Because Hugin had a concentric-circle bar code system, I was elected to the European committee that considered the approach to be used for the Standard Product Numbering Symbol (SPNS), aka the European Article Number (EAN) or Universal Product Code (UPC). The committee consisted of retailers, equipment manufacturers and food producers.
I flew out to an SPNS meeting in Amsterdam and arrived at almost the same time as my colleague from Sweden, Stig Fack. As I waited for my suitcase I saw him through a glass wall at the airport and he kept putting up two fingers of one hand and one from the other. It meant nothing to me and I had to wait until he caught up with me in the process.
England had played Czechoslovakia at Bratislava in a EUFA Qualifying Group the night before, and we had lost 1-2. It should have been played the previous night but heavy fog had stopped play. It was a pity the weather cleared up. Stig was enervated by our failure. The Swedes watched live matches from England every weekend and knew our teams and players.
England had gone ahead with a Mick Channon goal (his tenth for England). As we got into a taxi, the Dutch cabbie took up the tale, pointing out that Ray Clemence, our goalie, had a poor match – when the Czech goalie had been sent off after 32 minutes! The result meant it was likely we would fail to qualify for Euro ’76 – and sure enough, we didn’t. Of course, none of us expected that CZ would go on to beat the Netherlands after extra time in the semis and then beat Germany in the final – on penalties! –not quite so shameful.
I made a mental note to avoid travelling to Europe on days following an England match!
|ASIDE: That year we holidayed in Sardinia – and I might have died there. We became friendly with an older couple (we were late 20s and they was early 50s). We competed at volleyball, shuffleboard and all else, and decided to share a car hire to see more of the island. On the north-western tip we stopped at a spectacular beach, its white sands turning the sea turquoise. As we set down our gear, he challenged me to swim to the island that appeared to be just off the beach. He stole a headstart hitting the water perhaps ten paces ahead of me and I tried but failed to close that gap.|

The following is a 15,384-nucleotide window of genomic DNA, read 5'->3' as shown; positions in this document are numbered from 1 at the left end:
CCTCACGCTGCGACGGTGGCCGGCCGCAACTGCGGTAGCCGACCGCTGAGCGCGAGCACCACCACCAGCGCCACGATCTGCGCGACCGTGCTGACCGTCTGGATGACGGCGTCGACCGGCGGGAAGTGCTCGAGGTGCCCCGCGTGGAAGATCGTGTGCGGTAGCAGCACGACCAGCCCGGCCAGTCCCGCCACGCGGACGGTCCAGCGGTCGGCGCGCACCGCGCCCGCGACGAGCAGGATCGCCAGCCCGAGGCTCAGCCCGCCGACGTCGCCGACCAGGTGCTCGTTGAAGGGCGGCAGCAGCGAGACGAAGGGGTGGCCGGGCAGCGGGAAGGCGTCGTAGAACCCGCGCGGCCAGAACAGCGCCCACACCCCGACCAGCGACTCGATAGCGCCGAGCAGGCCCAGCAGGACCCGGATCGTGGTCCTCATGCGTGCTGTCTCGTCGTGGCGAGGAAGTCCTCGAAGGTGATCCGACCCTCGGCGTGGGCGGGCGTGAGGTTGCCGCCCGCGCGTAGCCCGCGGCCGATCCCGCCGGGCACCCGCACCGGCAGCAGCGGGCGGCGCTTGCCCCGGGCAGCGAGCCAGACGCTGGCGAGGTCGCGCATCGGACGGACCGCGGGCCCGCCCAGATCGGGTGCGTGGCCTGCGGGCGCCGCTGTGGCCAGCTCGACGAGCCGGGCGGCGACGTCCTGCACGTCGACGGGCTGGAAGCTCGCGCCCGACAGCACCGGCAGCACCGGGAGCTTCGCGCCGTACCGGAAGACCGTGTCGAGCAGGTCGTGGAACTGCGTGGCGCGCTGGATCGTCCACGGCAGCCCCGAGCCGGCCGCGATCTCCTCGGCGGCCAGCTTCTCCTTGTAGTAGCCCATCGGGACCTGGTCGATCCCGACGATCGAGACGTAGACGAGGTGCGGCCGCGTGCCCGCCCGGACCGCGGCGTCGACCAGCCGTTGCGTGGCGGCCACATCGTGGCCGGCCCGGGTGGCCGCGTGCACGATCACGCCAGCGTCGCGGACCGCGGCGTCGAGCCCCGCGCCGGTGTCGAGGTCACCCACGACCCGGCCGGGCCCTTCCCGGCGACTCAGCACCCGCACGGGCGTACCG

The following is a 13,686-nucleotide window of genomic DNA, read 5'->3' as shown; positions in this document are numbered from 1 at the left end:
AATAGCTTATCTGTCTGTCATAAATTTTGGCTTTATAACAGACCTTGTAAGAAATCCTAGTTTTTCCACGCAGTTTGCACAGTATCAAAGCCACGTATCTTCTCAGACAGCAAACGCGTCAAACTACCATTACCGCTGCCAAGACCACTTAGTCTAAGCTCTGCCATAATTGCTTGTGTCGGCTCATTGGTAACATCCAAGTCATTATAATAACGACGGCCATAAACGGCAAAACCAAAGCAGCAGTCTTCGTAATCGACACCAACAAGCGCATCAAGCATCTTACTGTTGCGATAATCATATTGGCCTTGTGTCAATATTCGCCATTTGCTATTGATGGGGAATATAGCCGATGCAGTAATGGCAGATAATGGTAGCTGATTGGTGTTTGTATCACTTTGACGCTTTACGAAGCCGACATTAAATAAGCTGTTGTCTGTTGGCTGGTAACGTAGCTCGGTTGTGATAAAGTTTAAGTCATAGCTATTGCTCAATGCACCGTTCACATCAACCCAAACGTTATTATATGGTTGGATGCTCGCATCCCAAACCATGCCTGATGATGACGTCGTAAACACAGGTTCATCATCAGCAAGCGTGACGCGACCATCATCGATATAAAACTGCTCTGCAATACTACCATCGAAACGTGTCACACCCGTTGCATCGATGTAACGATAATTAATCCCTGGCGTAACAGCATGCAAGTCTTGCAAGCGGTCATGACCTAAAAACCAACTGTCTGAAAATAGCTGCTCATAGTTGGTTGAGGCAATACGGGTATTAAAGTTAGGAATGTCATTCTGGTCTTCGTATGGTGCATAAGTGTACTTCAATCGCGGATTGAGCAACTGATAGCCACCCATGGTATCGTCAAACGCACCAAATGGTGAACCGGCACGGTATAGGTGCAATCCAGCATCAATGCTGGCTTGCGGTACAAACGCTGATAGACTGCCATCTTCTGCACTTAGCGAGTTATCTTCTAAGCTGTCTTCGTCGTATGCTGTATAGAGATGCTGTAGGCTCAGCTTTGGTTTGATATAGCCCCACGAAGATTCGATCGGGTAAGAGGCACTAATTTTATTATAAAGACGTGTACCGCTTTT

We both came to realise there was a strong current whipping from east to west and it was all we could do to swim into it and hold our position relative to the beach. We both took turns to float and wave our arms to the beach but our wives just waved back, not realising our problem. After a rest we concluded that we should swim with the current but try to cut across to the far tip of the island. We had worked out that if we missed it the next landfall would be the Balearics, hundreds of miles distant.
A herd of sea urchins
(yes that is their collective noun)
With great relief we just managed to hit the westernmost point of the island where I promptly stood on a sea urchin! We wandered back to the easternmost point, collecting flotsam and jetsam such as netting, footballs and cork and constructed a small raft, which we launched from there. We finally hit the rocks at the extreme western point of the beach, in my case to hobble back to our families. We were very lucky. The hotel nurse extracted as many of the spines as she could after soaking my foot in a bidet, but even many months later I would brake in my car and discover a new piece of spine.